Charterer incurs $138 million liability by breach of 'safe port' warranty - the Ocean Victory case


  • Date: 17/09/2013

Alistair Feeney, partner of London law firm Holman, Fenwick & Willan LLP gives valuable insights into the considerable potential exposure faced by charterers under the 'safe port' warranty of their charter contracts.

Revisiting unsafe ports:  lessons from The Ocean Victory

The recent decision of the Commercial Court in Gard Marine & Energy Ltd v China National Chartering Co Ltd (The Ocean Victory) [2013] EWHC 2199 (Comm) serves as a useful reminder of how far charterers' warranties of port safety extend, and the size of the liabilities that may result when such warranties are breached.

Incidence of the warranty

Warranties of port safety are most typically thought of as appearing in time charters, with charterers warranting to owners that they will direct the vessel only to safe ports, berths and anchorages.  They also appear in voyage charters, particularly where there are ranges of possible loading or discharge ports.

Decisions in recent years have confirmed that safe port wording will be strictly construed, and that charterers will be deemed to have given warranties even where owners do not necessarily require such protection.  In The Livanita [2007] EWHC 1317 (Comm) the Commercial Court held that general wording in a time charter form limiting trading to "safe ports, safe berths and safe anchorages and places" applied as a warranty of safety in respect of St Petersburg even though the form was being used for a trip time charter and owners had expressly agreed to undertake a voyage to the Far East "via St Petersburg".  In The Archimidis [2008] EWCA Civ 175 the Court of Appeal held that the phrase "Load one safe port Ventspils" in a voyage charter contained a warranty by charterers as to the safety of Ventspils.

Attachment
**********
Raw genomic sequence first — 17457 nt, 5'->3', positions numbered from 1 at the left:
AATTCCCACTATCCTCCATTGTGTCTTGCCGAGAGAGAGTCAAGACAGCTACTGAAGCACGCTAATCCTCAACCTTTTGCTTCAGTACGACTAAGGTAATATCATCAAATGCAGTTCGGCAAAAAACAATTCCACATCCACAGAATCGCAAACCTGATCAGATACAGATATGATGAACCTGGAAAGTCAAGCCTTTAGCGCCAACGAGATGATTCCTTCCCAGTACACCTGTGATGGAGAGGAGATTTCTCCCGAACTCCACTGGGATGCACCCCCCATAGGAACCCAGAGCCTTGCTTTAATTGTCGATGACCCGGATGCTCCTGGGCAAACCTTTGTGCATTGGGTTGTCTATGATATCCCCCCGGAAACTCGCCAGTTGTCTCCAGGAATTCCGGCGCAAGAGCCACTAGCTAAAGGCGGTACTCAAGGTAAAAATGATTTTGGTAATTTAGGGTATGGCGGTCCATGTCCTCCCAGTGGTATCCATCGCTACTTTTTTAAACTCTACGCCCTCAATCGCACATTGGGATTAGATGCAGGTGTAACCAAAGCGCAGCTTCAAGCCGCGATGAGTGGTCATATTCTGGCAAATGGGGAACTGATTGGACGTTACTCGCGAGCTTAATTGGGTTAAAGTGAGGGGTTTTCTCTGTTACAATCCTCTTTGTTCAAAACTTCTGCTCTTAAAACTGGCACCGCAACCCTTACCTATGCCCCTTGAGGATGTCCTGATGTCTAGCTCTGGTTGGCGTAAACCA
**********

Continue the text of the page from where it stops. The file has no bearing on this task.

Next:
Charterers in The Livanita and The Achimidis argued that it did not make sense to impose warranties of port safety in the circumstances of those cases.  Such warranties are intended to protect owners from the being directed to an unsafe port during a charter.  They enable owners to refuse to follow orders to proceed to an unsafe place, and to recover damages from charterers if they proceed to an unsafe port and suffer loss as a result.  It is not obvious that owners should be entitled to this protection when they expressly contract to send their vessel to, or via, a named port, which is what happened in The Livanita and The Achimidis.  It seems reasonable to expect owners to make their own enquiries about the safety of a port before contracting to send their vessel there.